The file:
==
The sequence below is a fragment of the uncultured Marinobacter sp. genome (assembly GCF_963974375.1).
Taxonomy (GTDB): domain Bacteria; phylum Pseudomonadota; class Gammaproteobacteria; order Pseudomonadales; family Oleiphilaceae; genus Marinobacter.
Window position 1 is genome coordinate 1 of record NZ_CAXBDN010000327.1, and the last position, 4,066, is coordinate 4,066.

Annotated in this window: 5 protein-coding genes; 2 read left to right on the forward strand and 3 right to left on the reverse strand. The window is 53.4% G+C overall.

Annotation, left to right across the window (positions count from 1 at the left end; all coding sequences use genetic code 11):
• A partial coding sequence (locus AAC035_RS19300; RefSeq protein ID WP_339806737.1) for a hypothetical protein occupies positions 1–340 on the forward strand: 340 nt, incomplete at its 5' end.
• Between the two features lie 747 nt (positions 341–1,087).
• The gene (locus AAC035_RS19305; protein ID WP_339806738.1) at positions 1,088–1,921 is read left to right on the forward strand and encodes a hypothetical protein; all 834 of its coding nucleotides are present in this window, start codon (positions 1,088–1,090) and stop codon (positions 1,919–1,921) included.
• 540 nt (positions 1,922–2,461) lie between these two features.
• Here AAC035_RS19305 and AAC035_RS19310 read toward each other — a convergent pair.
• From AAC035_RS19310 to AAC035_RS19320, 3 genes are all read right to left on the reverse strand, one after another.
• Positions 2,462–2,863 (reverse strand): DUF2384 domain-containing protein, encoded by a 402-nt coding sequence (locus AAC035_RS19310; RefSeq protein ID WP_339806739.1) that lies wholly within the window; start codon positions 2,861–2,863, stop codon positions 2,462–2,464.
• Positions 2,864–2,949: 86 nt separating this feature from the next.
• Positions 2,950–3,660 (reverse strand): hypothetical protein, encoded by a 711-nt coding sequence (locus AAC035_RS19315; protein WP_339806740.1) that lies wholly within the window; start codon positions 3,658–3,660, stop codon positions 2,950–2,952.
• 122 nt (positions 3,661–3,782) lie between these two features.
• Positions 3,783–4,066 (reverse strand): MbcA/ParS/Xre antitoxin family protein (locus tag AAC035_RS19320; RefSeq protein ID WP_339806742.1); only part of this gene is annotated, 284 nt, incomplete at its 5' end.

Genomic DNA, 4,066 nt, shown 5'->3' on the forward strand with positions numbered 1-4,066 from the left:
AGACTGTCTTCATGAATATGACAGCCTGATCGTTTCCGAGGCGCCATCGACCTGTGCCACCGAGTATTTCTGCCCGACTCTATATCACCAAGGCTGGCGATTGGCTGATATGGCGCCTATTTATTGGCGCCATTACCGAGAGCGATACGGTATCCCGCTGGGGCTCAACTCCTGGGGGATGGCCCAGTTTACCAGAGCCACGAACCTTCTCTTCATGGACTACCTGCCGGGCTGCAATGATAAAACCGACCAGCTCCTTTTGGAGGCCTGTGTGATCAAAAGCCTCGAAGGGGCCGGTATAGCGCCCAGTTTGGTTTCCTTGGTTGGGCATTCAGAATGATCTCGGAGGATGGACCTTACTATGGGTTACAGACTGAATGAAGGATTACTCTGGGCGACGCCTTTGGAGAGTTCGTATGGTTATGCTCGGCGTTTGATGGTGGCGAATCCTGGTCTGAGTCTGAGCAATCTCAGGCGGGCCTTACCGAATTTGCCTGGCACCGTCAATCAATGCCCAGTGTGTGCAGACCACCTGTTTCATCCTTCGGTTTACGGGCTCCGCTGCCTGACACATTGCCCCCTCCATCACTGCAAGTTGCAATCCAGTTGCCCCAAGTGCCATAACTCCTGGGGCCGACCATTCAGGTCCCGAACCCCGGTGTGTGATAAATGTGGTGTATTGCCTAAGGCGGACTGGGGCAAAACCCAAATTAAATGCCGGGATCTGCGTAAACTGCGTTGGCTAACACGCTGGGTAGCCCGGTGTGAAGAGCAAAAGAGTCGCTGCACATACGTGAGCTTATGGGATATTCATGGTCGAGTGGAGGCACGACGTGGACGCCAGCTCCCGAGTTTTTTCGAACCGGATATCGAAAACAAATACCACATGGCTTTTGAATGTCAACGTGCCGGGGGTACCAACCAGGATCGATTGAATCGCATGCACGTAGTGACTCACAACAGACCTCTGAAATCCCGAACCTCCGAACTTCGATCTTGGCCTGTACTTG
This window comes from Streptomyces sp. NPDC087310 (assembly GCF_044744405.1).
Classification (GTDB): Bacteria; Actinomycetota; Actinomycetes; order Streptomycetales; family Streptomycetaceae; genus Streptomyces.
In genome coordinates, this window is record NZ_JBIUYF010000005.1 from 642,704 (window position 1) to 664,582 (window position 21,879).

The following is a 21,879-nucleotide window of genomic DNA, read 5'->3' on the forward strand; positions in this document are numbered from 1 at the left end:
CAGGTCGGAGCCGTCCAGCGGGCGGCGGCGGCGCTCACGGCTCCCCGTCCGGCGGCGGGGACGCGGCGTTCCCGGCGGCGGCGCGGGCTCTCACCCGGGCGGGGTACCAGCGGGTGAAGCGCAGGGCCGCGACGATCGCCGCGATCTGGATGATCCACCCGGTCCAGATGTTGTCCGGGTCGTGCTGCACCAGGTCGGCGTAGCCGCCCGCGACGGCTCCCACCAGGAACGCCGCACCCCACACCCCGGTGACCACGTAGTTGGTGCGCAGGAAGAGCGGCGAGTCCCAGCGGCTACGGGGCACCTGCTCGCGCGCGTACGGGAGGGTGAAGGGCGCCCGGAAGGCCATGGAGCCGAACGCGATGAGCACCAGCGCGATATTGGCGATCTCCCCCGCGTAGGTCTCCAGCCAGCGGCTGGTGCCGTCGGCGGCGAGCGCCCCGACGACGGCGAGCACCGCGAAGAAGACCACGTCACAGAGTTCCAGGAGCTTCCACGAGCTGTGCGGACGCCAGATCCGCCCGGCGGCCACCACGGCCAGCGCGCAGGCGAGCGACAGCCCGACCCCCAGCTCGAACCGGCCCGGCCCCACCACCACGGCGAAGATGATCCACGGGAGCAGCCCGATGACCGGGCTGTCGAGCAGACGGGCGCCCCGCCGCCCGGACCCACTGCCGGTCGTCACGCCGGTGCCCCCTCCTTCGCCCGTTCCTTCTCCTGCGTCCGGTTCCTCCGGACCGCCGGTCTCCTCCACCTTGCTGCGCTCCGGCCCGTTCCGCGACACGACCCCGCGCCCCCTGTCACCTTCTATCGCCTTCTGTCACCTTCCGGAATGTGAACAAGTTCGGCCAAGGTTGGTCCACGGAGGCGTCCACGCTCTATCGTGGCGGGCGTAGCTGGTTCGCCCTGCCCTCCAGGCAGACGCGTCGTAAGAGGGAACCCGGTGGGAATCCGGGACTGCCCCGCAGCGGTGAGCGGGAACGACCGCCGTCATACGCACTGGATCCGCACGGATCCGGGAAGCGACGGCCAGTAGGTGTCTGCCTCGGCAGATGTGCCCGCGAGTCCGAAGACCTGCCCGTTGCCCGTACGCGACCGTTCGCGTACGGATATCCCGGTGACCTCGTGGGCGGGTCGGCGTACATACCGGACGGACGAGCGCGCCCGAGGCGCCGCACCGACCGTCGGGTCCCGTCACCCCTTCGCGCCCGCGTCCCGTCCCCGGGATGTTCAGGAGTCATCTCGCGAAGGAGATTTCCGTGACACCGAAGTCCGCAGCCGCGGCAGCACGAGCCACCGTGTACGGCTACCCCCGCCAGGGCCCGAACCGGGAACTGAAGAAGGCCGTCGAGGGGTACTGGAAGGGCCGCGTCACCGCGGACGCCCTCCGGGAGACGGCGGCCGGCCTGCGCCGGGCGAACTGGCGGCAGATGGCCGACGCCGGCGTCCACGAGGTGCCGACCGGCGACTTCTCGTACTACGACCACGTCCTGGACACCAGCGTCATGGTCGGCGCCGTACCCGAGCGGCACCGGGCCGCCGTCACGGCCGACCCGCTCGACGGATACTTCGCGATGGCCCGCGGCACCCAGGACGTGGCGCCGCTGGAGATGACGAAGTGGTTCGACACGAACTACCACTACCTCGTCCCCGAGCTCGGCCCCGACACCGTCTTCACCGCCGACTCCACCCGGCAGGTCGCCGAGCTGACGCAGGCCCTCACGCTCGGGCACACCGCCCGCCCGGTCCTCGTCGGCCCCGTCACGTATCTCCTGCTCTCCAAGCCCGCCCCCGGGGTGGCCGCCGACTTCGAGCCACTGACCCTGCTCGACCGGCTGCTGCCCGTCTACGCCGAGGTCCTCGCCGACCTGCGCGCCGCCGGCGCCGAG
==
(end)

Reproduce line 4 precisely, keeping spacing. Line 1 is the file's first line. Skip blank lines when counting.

Annotated in this window: 5 protein-coding genes; 2 read left to right on the forward strand and 3 right to left on the reverse strand. The window is 53.4% G+C overall.